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Archive for ‘Justice Issues’

Should the ICC Do Anything About CIA Torture?

It shouldn’t come as any surprise to you that, before December 2014, the United States tortured its detainees. However, when the US Senate Select Committee on Intelligence released a 525-page excerpt of its findings on the US detainee program last week, there was still a genuine sense of shock about the extent of that torture.

There were some pretty damning details in the 525-page excerpt report, many of which were horrific and somewhat draconian methods used by the CIA in interrogating detainees. Among the most horrific details are:

  • The use of “rectal rehydration”, where detainees are forcibly rehydrated by inserting
. . . [more]
Posted in: Justice Issues

Of Senate Vacancies and Canada’s Constitutional Galahads

On Parliament Hill there stands a statue depicting one of King Arthur’s knights, Sir Galahad. It was erected in honour of a heroic young civil servant who perished in the Ottawa River while trying to save a cabinet minister’s daughter who had fallen through weak ice. The tragic hero was Henry Albert Harper, and the statue of Sir Galahad, King Arthur’s most virtuous knight, was meant as a testament to Harper’s selfless heroism.

Speaking of Harper and paladins of another kind, 2014 might well go down as a banner year. The recent batch of Galahads on Parliament Hill kind of . . . [more]

Posted in: Justice Issues, Miscellaneous, Substantive Law: Legislation

When Lawyers May Not Be the Best Appointments to the Supreme Court

Jian Ghomeshi just hired a brilliant and fearless “shark” of a lawyer, Marie Henein, to defend him against criminal assault charges. There is a school of thought in legal ethics that maintains Henein is professionally obliged to play by the criminal defense playbook, right up to the point of transgression, and directly or indirectly enter the complainants’ sexual histories into evidence. If she can also get their medical records and the clinical notes of their therapists in, she must put all personal moral qualms aside and do everything within the confines of the law to get her client off. It’s . . . [more]

Posted in: Justice Issues, Miscellaneous

Deferred Discomfort and the Problem of Justice Reform

Canadians do not have access to justice. Access to justice is of foundational importance to Canadian society; access to justice is essential to the social and economic wellbeing of civil society. The civil justice system is too complex, too slow and too expensive. It is too often incapable of producing just outcomes that are proportional to the problems brought to it or reflective of the needs of the people it is meant to serve. The system is in crisis. The reforms to date are inadequate; change of a fundamental nature is required. An overhaul of the current system is required. . . . [more]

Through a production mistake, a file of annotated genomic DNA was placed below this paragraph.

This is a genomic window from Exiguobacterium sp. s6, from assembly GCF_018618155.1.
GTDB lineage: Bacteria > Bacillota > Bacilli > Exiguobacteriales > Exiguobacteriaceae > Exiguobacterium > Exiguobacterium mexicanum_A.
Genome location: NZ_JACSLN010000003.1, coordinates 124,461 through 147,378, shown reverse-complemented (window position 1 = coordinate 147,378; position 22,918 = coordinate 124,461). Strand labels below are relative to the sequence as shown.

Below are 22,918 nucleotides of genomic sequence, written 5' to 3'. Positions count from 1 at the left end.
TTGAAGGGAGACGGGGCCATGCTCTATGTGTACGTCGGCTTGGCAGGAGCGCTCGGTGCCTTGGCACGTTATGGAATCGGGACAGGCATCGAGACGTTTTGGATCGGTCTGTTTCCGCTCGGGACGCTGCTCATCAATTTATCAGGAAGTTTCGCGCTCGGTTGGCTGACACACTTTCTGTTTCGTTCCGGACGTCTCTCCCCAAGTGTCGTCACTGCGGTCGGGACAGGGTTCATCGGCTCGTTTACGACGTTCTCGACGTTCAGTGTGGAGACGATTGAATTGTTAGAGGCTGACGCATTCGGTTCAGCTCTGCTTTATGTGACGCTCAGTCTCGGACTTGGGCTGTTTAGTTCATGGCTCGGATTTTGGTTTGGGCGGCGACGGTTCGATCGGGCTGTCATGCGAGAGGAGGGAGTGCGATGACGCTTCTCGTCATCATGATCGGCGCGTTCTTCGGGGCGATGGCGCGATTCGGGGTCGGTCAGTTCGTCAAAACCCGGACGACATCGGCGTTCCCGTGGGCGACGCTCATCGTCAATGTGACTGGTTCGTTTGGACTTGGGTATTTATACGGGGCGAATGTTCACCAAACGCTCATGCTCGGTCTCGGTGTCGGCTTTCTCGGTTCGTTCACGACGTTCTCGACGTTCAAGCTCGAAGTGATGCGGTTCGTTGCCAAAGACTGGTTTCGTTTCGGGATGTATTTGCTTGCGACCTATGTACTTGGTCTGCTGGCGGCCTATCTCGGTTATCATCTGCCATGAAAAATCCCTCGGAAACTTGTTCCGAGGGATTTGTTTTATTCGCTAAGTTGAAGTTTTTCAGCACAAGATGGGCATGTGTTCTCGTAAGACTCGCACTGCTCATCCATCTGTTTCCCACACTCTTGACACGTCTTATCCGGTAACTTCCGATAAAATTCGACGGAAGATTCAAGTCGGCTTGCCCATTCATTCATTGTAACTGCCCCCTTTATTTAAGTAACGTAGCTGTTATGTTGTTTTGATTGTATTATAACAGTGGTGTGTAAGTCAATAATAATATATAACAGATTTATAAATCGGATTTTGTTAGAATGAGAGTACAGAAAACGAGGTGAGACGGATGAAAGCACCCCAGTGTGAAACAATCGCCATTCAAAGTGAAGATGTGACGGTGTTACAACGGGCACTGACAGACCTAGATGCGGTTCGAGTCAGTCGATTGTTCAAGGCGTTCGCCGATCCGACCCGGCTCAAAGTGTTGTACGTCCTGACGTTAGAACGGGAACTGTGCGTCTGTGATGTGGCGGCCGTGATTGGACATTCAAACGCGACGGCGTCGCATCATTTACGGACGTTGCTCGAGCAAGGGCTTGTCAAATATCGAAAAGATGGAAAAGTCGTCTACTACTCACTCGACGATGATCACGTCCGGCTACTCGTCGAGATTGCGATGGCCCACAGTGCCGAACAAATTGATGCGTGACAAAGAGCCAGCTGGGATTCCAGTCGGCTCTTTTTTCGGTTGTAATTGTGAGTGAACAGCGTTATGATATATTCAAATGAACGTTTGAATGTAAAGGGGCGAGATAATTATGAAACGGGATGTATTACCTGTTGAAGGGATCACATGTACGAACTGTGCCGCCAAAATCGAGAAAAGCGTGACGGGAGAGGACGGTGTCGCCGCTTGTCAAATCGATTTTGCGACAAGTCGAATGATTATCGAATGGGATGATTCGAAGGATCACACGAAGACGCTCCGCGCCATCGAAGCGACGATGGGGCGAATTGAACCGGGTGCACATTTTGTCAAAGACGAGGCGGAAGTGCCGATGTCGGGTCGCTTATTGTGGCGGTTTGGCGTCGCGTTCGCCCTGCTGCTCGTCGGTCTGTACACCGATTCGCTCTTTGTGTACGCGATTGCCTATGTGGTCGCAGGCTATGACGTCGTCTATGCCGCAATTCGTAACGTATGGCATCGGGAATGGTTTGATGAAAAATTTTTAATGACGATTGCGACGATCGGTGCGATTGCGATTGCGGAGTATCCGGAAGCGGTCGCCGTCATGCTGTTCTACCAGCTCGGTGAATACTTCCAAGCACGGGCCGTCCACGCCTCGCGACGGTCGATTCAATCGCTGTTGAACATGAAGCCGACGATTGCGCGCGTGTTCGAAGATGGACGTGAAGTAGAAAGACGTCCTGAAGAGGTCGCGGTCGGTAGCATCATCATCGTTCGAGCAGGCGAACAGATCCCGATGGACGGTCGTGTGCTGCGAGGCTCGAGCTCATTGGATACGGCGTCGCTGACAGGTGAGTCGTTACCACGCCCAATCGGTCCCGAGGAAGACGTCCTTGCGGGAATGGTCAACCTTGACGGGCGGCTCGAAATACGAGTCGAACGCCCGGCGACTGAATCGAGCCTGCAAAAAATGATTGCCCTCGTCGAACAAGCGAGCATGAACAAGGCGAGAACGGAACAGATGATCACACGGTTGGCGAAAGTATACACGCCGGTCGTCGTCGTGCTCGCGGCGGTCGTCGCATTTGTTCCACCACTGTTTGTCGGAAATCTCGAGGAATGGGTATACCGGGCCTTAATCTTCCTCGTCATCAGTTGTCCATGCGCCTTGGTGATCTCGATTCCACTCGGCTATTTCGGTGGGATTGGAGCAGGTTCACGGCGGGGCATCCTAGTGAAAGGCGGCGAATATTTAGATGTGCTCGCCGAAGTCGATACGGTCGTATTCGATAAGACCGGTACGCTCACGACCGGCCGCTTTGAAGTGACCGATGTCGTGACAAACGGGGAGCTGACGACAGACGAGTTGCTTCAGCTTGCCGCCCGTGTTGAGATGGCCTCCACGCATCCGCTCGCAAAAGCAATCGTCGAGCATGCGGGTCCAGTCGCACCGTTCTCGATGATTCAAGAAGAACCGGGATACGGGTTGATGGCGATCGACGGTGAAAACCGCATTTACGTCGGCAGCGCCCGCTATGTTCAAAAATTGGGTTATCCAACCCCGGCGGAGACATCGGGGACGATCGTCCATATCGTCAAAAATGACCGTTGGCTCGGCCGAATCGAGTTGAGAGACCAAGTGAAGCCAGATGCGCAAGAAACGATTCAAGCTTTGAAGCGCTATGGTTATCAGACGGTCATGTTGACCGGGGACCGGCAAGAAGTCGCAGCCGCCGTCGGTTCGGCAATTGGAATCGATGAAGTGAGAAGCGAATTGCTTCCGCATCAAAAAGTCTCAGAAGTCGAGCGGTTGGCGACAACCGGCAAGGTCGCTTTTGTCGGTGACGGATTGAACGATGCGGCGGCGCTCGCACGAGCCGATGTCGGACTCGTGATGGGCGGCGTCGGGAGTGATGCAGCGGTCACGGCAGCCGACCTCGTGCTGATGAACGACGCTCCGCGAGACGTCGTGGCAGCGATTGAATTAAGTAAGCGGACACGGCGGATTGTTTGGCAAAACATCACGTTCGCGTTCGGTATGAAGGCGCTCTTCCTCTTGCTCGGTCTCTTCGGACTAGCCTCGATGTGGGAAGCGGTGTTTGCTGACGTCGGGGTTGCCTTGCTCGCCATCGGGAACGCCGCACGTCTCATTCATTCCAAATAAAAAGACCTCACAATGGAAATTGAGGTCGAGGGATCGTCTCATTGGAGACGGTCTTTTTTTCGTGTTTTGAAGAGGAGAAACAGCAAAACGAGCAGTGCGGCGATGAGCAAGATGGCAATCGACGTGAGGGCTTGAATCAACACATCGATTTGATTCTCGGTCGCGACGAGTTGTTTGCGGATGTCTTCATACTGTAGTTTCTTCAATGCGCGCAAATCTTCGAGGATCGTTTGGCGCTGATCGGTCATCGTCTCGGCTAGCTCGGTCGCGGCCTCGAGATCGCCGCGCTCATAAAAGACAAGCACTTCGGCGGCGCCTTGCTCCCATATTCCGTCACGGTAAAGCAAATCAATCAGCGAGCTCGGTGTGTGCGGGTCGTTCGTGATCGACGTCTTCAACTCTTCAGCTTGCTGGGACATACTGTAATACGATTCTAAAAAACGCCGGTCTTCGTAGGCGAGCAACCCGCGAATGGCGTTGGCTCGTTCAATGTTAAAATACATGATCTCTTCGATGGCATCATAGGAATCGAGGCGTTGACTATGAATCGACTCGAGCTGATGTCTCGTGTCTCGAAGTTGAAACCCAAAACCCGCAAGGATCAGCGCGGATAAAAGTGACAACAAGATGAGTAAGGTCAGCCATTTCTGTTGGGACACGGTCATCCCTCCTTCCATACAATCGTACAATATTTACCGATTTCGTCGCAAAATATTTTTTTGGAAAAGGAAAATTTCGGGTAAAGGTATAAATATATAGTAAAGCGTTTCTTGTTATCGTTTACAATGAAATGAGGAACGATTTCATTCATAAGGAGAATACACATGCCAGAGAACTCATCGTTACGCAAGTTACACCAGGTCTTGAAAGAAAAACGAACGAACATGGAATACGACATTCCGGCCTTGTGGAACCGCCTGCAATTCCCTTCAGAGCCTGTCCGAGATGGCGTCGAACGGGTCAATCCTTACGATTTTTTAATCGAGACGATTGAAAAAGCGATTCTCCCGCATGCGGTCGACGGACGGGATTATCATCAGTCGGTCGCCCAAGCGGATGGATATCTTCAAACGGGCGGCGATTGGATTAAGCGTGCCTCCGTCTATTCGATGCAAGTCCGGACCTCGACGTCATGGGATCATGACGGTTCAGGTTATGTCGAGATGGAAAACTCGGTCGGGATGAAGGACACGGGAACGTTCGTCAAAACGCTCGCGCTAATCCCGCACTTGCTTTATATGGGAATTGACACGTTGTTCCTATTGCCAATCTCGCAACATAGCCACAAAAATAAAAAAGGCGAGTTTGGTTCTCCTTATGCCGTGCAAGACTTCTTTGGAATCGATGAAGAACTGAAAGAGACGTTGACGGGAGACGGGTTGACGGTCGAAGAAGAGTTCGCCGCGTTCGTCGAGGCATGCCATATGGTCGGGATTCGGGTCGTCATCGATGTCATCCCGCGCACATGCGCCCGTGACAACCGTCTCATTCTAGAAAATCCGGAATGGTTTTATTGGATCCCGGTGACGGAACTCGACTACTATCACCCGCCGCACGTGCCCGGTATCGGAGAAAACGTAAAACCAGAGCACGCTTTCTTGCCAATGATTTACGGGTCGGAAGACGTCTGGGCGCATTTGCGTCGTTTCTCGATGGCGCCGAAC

Posted in: Justice Issues

Listening to Voices From “Outside” on Access to Justice

As Julie Macfarlane noted here last week, it is imperative that those in the legal profession seeking to address issues in access to justice bring a variety of perspectives into the tent, including most importantly, the public whose needs are being addressed.

One of the highlights for me at last week’s Pitblado Lectures was hearing from a number of panelists who are not lawyers in response to the various access to justice-themed presentations delivered by an assortment of judges, academics and lawyers. These panelists’ views were insightful and refreshing and provided a much needed “reality check.”

Dr. Jane Ursel made . . . [more]

Posted in: Justice Issues

Ontario Reintroduces Its Anti-SLAPP Bill

The Attorney General of Ontario today reintroduced the Protection of Public Participation Act, now Bill 52, which as Bill 83 in the last session of the Legislature completed second reading but died when the election was called. Here is the news release.

The bill – if passed – will provide a fast-track motion by which a court could decide if a case involving expression on a matter of public interest should continue. Cases (such as defamation actions) will be allowed to continue if there are grounds to believe that they have technical merit and if the harm caused . . . [more]

Posted in: Justice Issues, Substantive Law

Of Parent-Child Connections and Next-Gen Tools for Family Law Professionals